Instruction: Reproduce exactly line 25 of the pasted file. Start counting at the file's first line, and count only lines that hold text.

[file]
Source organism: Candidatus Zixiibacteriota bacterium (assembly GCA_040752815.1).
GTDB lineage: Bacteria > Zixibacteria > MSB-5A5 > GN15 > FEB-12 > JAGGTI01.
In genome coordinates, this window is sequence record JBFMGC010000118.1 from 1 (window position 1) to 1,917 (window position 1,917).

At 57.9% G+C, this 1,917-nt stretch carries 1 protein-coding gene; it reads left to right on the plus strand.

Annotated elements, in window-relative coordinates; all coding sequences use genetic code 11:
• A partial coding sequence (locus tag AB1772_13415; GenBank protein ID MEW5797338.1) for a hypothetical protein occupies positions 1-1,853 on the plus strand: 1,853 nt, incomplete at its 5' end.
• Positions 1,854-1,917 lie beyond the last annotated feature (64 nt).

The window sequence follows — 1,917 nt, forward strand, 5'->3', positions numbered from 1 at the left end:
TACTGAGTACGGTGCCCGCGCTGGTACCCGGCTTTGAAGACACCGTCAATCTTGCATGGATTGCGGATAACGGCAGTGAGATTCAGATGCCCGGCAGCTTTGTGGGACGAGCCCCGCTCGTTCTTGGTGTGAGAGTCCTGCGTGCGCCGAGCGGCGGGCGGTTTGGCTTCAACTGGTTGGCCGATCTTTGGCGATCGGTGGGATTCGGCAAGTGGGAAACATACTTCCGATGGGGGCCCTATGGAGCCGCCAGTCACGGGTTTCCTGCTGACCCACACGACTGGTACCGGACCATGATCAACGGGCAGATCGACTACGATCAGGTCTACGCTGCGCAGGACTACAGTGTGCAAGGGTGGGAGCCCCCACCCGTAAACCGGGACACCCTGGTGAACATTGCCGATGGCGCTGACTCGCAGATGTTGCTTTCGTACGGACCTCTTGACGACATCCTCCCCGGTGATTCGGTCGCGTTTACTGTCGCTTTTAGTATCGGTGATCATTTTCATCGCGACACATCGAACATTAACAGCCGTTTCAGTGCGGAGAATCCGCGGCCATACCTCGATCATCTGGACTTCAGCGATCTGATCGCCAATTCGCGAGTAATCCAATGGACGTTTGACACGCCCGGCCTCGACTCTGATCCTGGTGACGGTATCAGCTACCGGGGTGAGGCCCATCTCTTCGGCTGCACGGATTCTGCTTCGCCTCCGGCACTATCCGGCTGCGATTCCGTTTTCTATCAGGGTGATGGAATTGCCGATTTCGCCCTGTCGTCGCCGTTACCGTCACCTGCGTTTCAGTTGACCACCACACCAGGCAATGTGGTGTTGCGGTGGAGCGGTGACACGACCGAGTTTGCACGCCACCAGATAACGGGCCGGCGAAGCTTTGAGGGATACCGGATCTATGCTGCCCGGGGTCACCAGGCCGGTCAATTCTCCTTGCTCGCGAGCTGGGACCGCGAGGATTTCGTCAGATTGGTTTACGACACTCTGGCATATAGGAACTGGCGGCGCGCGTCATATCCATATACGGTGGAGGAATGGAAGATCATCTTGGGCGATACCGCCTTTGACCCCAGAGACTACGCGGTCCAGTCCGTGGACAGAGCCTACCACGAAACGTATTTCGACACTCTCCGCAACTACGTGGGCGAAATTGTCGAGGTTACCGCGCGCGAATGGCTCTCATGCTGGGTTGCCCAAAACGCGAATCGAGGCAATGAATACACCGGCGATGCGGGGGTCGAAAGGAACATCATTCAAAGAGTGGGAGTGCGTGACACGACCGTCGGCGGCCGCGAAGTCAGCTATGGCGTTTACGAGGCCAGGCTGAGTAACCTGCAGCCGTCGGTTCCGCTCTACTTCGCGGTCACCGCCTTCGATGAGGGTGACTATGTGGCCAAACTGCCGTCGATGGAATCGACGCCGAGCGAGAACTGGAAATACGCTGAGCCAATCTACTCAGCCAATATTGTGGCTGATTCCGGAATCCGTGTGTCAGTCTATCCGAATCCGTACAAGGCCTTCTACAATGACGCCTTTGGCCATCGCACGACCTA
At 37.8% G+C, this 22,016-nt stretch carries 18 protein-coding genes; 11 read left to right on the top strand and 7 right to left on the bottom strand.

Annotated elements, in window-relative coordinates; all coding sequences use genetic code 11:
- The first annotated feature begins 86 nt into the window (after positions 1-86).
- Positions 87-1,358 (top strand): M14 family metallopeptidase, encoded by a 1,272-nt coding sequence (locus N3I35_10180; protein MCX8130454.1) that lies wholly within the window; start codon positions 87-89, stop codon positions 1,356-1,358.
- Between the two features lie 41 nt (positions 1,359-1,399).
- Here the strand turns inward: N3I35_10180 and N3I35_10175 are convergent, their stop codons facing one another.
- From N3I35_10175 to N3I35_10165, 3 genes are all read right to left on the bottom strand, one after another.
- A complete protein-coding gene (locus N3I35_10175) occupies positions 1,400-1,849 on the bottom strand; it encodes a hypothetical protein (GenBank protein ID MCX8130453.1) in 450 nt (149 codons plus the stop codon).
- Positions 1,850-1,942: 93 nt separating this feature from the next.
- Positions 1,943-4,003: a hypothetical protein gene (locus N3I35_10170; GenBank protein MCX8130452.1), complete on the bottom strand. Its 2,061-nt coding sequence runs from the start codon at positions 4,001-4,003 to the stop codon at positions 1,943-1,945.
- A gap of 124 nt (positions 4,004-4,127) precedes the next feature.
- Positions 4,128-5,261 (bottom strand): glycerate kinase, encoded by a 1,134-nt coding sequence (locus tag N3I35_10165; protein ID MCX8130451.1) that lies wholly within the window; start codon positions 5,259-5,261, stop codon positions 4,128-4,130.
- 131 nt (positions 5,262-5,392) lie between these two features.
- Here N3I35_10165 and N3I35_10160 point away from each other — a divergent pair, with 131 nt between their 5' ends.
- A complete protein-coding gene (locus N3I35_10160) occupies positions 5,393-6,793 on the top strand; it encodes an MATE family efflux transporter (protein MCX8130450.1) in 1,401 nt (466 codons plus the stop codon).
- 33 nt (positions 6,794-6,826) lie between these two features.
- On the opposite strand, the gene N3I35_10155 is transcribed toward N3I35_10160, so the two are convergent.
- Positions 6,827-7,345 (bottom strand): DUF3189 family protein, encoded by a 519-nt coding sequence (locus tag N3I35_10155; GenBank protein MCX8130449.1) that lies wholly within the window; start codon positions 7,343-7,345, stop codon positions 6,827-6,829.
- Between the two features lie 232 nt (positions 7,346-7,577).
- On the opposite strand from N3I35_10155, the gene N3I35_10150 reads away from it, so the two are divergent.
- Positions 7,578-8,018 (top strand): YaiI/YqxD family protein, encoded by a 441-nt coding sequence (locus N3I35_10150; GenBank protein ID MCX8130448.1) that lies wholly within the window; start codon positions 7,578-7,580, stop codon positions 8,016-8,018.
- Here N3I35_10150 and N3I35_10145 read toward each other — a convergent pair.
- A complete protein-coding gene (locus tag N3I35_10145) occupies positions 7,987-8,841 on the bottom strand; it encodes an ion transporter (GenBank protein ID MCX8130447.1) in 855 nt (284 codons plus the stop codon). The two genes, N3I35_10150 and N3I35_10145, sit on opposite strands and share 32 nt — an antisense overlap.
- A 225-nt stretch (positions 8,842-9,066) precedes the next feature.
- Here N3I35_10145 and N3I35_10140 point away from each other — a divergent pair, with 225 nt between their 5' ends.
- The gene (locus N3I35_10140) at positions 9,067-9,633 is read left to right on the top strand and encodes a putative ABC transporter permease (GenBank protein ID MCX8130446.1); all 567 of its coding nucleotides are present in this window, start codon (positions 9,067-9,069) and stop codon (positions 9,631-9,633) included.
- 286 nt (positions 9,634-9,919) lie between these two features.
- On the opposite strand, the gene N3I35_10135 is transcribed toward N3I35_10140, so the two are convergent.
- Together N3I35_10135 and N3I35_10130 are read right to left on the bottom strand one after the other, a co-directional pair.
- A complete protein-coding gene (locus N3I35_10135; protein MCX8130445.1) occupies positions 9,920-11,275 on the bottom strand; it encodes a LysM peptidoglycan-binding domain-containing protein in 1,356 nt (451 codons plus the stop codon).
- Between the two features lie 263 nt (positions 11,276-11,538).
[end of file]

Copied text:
- 33 nt (positions 6,794-6,826) lie between these two features.